Displacement & MigrationFeatures

Cameroon IDP Host Cries For More Govt Support 

Six years into a  war in the two English-speaking regions of Cameroon, an IDP host in the economic capital, Douala, says he is yet to receive any assistance from the Cameroonian government despite several calls that followed unkept promises by government officials.

Thirteen-year-old Mary was one of those students who survived a mass shooting at Mother Francisca International Bilingual Academy in Kumba, South West of Cameroon. They were in their classroom on Oct. 24, 2020, when suspected separatist fighters stormed in, shooting indiscriminately. Six students died on the spot and 13 were seriously injured. 

The tragic incident was the Cameroon Separatists making good on their threat. They had earlier instituted a school boycott, promising hell to all those who attempted to violate their six-year rule. 

The continuous insecurity in her village pushed Mary and her family to immediately relocate to Douala where they met HRH Chief Joseph Mofor, a displaced chief from the North West region currently hosting over 600 internally displaced persons (IDP) from the North West and South West regions. 

Mofor started receiving IDPs in Oct. 2017. At the time this report was filed, he had registered 416 adults and 203 children. But despite the assistance from some persons of goodwill, those under his care lack basic social needs. 

When Mary and her mother approached Mofor, he took them under his care. However, Mary has been lying sick in a local hospital in Buea, and Mofor says no government official has helped since he started crying out for help.

“They have been visiting us here, giving us all sorts of promises regarding this situation, but we are still working and waiting to see their reaction because the system of the administration is very slow,” he told HumAngle. So far, some 24 persons have died from sickness as a result of their deplorable conditions since Mofor created the camp. 

“Those that we have lost died under terrible conditions. Some were sick, some died of war injuries. Twenty-four of them died, two committed suicide,” he revealed.

Last year, the main building hosting the IDPs collapsed and children were exposed to the cold and mosquito bites.  The host said a Nigerian visited the camp and rented nearby houses to help host the rising number of IDPs. 

“In fact, the situation back then and now is like day and night. The situation in those days was very very horrible. But these days we have smiles on our faces because persons of goodwill have been supporting the children.”

A group of donors handing over food to Chief Joseph and the IDPs Photo: Kiven Brenda/HumAngle

According to Chief Mofor, the displaced consume over 80 kg of rice every five days. The lack of shelter and toilets pushed him to seek the attention of the Divisional Officer of Douala 5, Anuafor Cletus, which he says later on responded with a subtle solution. 

“The Divisional Officer has been here every day, and he has promised us. He took all the names of the IDPs, 416 adults and 203 children. I told him we have problems with toilets and shelter. He promised shelter and toilets would be provided but to my greatest surprise one afternoon, he came with people of the social welfare with 75 buckets that these children should be managing to use as toilets. I received it.”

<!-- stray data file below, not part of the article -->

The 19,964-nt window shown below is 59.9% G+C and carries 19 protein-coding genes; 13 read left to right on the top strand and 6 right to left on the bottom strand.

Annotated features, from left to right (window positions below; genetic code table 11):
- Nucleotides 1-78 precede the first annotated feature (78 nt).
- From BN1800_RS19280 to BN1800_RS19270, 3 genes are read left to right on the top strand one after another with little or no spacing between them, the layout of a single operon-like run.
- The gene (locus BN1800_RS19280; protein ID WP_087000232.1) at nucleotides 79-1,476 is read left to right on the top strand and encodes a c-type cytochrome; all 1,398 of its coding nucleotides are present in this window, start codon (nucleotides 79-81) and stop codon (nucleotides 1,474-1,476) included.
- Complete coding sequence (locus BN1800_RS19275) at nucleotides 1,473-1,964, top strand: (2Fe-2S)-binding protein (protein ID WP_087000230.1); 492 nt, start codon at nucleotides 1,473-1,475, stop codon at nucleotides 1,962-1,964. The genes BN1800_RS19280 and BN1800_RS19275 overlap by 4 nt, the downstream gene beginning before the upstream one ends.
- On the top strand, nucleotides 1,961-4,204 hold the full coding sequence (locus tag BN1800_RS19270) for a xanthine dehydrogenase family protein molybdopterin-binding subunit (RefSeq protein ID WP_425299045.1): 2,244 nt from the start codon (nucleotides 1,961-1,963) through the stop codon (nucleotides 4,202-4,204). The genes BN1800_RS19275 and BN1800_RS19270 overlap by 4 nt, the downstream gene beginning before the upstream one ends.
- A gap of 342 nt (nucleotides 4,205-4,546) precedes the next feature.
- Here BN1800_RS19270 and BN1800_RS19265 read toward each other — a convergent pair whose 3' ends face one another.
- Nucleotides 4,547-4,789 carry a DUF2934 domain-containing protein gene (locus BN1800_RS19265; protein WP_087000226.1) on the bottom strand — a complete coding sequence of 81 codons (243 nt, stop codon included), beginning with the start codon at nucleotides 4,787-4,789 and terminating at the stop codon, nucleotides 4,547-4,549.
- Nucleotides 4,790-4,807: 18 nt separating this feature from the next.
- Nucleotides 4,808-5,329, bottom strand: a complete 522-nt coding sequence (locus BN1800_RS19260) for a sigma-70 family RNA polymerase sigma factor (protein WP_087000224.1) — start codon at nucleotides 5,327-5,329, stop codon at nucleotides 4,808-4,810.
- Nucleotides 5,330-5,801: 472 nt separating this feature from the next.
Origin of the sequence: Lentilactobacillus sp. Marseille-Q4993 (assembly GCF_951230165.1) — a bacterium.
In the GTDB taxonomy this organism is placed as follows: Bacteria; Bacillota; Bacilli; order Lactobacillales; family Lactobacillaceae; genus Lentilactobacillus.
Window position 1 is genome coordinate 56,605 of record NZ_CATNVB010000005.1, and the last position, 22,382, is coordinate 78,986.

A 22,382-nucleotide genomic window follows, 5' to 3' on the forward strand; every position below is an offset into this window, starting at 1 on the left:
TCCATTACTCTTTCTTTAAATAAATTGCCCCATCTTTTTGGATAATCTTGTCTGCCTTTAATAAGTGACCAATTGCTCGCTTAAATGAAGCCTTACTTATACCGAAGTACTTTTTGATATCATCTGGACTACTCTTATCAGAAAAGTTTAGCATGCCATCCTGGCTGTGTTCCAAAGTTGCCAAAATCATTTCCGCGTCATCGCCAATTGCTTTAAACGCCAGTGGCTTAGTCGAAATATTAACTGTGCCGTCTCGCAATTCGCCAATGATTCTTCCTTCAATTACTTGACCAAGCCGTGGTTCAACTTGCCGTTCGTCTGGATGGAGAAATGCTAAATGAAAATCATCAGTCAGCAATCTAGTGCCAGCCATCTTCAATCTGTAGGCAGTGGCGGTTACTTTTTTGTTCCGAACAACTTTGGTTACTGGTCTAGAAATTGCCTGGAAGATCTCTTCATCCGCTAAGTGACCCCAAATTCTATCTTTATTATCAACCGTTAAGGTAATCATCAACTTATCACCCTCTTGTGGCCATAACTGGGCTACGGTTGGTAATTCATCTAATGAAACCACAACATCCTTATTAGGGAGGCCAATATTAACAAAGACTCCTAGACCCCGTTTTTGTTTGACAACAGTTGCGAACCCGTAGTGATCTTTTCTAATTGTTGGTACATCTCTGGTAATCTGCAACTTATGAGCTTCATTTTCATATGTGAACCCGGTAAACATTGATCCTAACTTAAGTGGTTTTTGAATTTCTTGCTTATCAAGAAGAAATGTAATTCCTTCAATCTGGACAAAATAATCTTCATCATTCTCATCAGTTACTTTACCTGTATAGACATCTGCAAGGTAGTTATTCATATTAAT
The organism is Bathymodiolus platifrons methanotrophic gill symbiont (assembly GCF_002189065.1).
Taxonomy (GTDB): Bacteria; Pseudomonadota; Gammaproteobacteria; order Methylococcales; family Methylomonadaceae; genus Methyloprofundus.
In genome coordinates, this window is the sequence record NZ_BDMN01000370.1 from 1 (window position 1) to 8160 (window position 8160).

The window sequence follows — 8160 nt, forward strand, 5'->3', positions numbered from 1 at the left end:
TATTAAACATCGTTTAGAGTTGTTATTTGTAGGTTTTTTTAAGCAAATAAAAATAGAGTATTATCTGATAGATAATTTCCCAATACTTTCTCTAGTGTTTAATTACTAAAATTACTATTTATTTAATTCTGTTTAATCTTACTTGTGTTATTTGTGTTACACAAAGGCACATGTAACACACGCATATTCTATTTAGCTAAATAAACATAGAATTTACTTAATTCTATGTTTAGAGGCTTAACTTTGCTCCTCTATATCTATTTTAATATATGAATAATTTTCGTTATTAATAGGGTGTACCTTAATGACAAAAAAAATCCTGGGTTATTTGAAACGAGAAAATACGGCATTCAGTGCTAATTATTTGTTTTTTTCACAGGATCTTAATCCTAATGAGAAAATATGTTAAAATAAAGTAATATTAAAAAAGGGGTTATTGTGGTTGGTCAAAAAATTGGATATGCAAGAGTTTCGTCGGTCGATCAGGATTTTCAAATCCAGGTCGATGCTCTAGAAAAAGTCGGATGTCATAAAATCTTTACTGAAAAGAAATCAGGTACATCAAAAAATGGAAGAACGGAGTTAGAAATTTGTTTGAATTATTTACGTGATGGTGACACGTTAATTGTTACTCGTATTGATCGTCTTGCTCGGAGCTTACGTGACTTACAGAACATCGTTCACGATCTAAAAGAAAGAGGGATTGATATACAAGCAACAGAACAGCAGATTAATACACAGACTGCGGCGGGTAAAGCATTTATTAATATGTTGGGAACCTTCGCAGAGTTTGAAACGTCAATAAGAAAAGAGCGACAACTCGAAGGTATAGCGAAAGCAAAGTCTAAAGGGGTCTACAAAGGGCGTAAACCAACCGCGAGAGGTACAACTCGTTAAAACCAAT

When HumAngle contacted the Divisional Officer of Douala 5, he refuted claims that the government has not assisted IDPs through Mofor.

“We have been working side by side with him to ease access to donors and donations,” Cletus said. “We also worked with the Ministry of Social Affairs to make some provisions for his house. We also contacted him to send some young girls to learn some empowerment activities under the organisation Caritas, but no one from his home attended.”

Trudging on

However, despite these challenges, it seems like for some displaced persons, this is probably their only sanctuary.  

Claudette Ngum, a native of Bafut from the North West, says things would have been worse if she and her children were not received by the chief. “My husband was shot in 2020 in Bafut. They didn’t let us collect his corpse for three days as fighting ensued. I took my children and we left for Douala, although I didn’t know anyone,” she narrated.

When Claudette got to Douala with her three children, she struggled to get accommodation in Bonaberi but no one was willing to host an entire family for over a week. She later met a man from her village who directed her to Mofor’s place in Makepe.

“A Nigerian came here and helped our father to rent houses for us and reduce the population. So some of us were a little dispersed but when it comes to time for meals, we all gather here and eat. So as I am here,  if not for this Pa [Mofor], I don’t know what I could have done with my children,” she says. Also, another Nigerian provided a capital of $24  to each woman in the camp to start a trade. 

Chief Mofor adds that this move enabled the adults in the camp to assist in feeding. “Other females sell carrots, garden eggs, bananas and hawk food. Fifty of them can go out to hawk but when they come back they donate 100 FCFA each for us to buy rice, garri, seasoning, and other food items,” he says. This has helped to run the camp when donors are not forthcoming. 

“My wish and cry to the leaders of this country is for them to see the end of this crisis because up till this moment, it is still not safe for us to go back,” cried Claudette.

Tension between separatist fighters and the Cameroonian government in the English-speaking regions since 2017 has killed over 6000 people. Crisis Group reports it has displaced 765, 000 people, out of whom over 70,000 are refugees in Nigeria. 

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